Most news media go through an editoral lprocess in which the great editorial nurse smacks down the erectile ego with a wet towel, or a grizzled old editor asks a reporter to show him the verifications and attributions of facts, or tells a columnist basking in preciousness to demonstrate his thinking, not his opinion of himself. Such concern about the integrity of reporting and reasoning is not much practiced in the media anymore and never was much of a consideration among bloggers.

Of the blogs that try to carry a heavy news component, The Huffington Post is an example. But even some of its contributors flail away at their overheated egos on occasion. One example is a young man who presumes to debunk Al Gore and his campaign on global warming.

He enumerates points where he thinks Al Gore is wrong and begins by claiming that the term "climate change" is a redundancy. He claims that change and climate are synonymous. Climate is always in a state of flux, he states. Therefore, the term "climate change" is nonsensical.

First of all, the term is one in which climate is a nominal adjective used to modify the noun change. Secondly, one of America's best descriptive dictionaries, The American Heritage, gives these definitions for climate:

1. The meteorological conditions, including temperature, precipitation, and wind that characteristically prevail in a particular region.

2. A region of the earth having particular meteorological conditions: lives in a cold climate.

So, certain regions have characteristic climatic features.

Then that same dictionary defines change when used as a noun:

1. The act, process, or result of altering or modifying: a change
in facial expression.

2. The replacing of one thing for another, substitution: a change of atmosphere, a change of ownership.

3. A transformation or transition from one state, condition, or phase to another: the change of seasons.

In other words, "climate" is the prevailing meteorological characteristics of a region--or the globe itself--and they may change to other prevailing characteristics. "Climate change" is a perfectly grammatical, semantically valid term. The young man's claims of redundancy are specious and grossly, grammatically ignorant. He gives not an accurate report of concepts he tries to discuss, but instead the malformed designs of his mentality.

The young man does, however, what is very common among blogs. He does not use words defined by informed consensus. He makes up his own definitions and then discredits other people who do not subscribe to his definitions. This deconstruction of the language for the purposes of maligning and impugning other people is the reason people find blogs of no intellectual merit, a matter of intellectual decadence in many cases. But the dissemination of malignity is the very purpose for which some blogs came into being.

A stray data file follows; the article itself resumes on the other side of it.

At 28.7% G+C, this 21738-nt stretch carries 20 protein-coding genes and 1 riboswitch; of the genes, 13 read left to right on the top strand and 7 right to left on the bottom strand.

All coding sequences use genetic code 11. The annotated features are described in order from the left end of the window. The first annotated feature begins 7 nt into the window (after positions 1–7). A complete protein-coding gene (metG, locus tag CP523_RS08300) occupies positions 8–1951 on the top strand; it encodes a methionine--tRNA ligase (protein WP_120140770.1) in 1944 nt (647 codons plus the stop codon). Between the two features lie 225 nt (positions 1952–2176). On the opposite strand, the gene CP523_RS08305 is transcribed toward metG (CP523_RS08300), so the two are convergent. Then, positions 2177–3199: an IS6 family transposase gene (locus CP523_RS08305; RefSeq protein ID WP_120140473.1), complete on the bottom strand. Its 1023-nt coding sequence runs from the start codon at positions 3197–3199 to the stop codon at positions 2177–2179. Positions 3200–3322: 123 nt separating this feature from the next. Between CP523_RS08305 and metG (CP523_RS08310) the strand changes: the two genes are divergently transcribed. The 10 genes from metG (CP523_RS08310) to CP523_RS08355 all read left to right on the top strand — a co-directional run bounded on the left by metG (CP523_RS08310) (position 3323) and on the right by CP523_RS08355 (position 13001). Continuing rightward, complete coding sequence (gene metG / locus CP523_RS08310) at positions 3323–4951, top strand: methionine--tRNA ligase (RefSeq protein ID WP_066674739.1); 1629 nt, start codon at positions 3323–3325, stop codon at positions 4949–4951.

Some of the decadent blogs are the products of malformed egos, of otherwise inconsequential people who have found in blogs a medium for self-adulation and self-promotion. It is the kind of puerilism that contributes nothing constructive to the language or the culture. Other of the decadent blogs were created precisely to spread ill will and wreak destruction upon the language.

The blizzard of words is often detritus blown about by the winds of egotism. While the print media is in a state of decline because the Internet has changed the intellectual climate, it is also more essential than ever before to have a criticism of literature and language that discerns between the self-serving language of judgments and the communicative language of reports. Our educational institutions, as the language constructionists insist, are being charged with teaching the elements of valid grammar and the qualities of true literacy as they never have before. The evaluation of the effectiveness of our schools will not be determined by average scores on standardized tests but by the level of literacy on which our culture operates. A new way but also very old way of assessing education is being promoted, and it will emphasize integrity and competence in the use of language.

As Proverbs says:

10:14: The wise lay up knowledge, but the babbling of a fool brings ruin near.


11:12: Whoever belittles another lacks sense, but an intelligent person remains silent. 13. A gossip goes about telling secrets, but one who is trustworthy keeps a confidence. 14. Where there is no guidance, a nation fails, but in an abundance of counselors there is safety.

We'll see which way the blogs go on.

1 comment:

Brian Barker said...

I agree with your tower of Babel comment.

In today's World the language problem is still relevant!

If you have time, please check
as well as

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Aberdeen, South Dakota, United States